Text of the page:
With these characteristics: None
Fringetree or White Fringetree
Oleaceae - Olive
Leaves: Opposite; simple; oval to ovate; 4" to 8" long, 1/2 as wide; deciduous; entire margin; dark green and shiny above; paler beneath with at least some pubescence; petiole 1/2" to 1" long and hairy; fall color yellow to yellow-brown.
Twigs/buds: Twigs stout; more or less hairy; green-brown; somewhat 4-angled. Terminal bud present; ovoid, with 3 sets of ridged scales, green to brown.
Flowers/fruit: Flowers polygamo-dioecious; showy; white; with 3/4" to 1-1/4" long petals on male and female flowers that give a soft, fleecy effect; held in 4" to 8" long groups that bloom in late may to early June. Fruit a blue-black, ovoid drupe; 1/2" to 3/4" long; covered with a whitish waxy coating; ripens late summer.
Bark: Thin and smooth on young branches; gray to red-brown; becoming scaly and ridged.
Wood: Unimportant; dense; hard.
General: Native to the southeastern U.S. Adaptable to a wide range of sites. Naturally grows in wet areas and is shade tolerant.
Landscape Use: A large shrub to medium-sized tree with beautiful flowers and good form. This tree is doing well in Salt Lake and Utah Counties, particularly at Red Butte Gardens, in the Murray Arboretum (a different species), and at the American Fork LDS Temple. Very popular in Europe. Should tolerate high pH soils and heat, but also is cold hardy. Should be planted more often in Utah. Zones 3-9.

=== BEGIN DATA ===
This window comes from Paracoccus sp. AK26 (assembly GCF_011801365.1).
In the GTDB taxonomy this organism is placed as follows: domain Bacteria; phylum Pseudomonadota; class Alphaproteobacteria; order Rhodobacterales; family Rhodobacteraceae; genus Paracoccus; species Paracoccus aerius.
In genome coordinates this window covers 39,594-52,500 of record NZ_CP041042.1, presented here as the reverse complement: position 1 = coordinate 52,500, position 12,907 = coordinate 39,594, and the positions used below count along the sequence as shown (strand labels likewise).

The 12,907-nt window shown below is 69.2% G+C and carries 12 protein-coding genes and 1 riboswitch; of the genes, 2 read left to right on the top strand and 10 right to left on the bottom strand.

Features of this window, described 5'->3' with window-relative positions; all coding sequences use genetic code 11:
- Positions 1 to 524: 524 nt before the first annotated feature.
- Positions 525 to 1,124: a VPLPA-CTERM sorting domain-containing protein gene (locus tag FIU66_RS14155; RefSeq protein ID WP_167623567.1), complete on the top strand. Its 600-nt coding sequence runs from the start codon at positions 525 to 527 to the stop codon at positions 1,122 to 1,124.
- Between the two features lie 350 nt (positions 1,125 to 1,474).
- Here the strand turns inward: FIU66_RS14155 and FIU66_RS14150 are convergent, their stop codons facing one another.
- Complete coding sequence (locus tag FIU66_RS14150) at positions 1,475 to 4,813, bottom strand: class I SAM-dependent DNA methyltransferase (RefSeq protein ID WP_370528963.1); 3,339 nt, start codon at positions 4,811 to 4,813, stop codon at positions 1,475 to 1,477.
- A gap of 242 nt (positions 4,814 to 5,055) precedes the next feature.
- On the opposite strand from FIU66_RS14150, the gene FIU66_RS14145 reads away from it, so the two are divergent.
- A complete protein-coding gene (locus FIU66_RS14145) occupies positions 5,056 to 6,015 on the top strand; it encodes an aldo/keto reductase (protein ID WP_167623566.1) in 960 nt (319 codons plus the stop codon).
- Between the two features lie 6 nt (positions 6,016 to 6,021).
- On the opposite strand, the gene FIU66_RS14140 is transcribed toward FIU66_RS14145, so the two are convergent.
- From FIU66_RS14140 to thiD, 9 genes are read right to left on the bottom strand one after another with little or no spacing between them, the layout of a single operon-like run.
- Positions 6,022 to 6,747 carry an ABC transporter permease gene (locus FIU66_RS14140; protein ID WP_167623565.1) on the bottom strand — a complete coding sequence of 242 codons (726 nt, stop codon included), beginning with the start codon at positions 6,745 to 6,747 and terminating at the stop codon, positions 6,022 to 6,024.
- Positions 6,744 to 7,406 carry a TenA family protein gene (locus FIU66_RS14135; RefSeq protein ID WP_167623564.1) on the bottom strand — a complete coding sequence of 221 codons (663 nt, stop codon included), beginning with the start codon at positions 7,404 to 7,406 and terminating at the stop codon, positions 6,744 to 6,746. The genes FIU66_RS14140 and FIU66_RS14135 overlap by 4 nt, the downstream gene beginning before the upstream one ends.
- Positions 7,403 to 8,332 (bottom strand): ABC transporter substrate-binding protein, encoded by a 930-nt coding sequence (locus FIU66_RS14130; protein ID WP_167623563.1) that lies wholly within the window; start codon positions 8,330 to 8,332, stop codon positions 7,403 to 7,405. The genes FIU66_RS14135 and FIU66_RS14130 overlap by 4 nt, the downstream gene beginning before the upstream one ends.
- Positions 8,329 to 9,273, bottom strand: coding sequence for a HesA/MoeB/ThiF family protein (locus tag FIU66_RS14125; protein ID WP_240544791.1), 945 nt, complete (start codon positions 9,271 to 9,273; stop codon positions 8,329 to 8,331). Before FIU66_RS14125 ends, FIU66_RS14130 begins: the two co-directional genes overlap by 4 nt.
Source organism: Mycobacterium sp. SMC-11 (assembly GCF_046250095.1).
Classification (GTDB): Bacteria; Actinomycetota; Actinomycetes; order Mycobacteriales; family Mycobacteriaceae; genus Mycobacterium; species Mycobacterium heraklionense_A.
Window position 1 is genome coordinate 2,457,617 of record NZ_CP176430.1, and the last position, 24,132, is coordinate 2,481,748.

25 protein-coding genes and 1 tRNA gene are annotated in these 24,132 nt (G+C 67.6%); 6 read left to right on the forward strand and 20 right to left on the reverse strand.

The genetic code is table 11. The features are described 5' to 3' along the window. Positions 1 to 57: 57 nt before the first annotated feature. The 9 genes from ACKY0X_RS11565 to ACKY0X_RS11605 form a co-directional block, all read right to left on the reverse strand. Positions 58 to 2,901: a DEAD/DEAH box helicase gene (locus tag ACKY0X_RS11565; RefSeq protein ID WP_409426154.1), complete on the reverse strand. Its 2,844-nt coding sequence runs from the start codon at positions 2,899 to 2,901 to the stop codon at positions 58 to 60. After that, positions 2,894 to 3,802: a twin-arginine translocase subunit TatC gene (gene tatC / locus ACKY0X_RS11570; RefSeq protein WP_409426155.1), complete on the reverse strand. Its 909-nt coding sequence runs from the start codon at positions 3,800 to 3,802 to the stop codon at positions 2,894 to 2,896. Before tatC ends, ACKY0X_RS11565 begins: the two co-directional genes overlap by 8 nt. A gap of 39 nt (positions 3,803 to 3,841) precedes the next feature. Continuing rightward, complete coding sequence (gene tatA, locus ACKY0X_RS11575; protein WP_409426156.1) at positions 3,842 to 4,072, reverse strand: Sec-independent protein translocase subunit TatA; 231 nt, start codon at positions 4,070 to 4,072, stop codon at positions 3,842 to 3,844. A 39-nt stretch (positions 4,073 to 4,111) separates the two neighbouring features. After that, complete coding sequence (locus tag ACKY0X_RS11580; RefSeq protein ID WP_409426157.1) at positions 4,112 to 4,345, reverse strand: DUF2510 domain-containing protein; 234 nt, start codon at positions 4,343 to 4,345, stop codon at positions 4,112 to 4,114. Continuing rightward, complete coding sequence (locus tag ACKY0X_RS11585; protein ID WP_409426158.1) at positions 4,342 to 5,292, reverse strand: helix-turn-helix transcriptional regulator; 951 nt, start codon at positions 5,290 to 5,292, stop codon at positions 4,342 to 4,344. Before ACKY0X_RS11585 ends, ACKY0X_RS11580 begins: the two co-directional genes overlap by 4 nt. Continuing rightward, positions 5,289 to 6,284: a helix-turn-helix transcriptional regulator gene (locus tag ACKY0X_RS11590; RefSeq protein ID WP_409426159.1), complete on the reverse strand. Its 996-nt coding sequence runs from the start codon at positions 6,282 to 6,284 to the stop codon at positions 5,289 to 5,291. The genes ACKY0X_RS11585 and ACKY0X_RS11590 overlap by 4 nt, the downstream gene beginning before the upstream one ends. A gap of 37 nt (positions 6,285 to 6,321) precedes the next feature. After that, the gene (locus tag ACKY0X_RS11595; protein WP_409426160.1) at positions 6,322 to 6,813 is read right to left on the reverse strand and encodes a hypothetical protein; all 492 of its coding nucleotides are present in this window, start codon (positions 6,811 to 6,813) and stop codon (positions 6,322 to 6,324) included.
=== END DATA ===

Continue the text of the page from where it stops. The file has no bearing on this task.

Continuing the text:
In the last few years an exotic pest, emerald ash borer (EAB), has been making its way across the U.S. So far it has decimated populations of ornamental and native ashes and recently was found to attack fringetree (Chionanthus spp.) as well. So far EAB has not made it to Utah, but it seems likely that it will. So, plant ashes and fringetrees with caution since they may not be around for long. Some have hope that trunk injection of insecticides may work to control the pest.
- Oleaceae - Olive
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- Utah Native:
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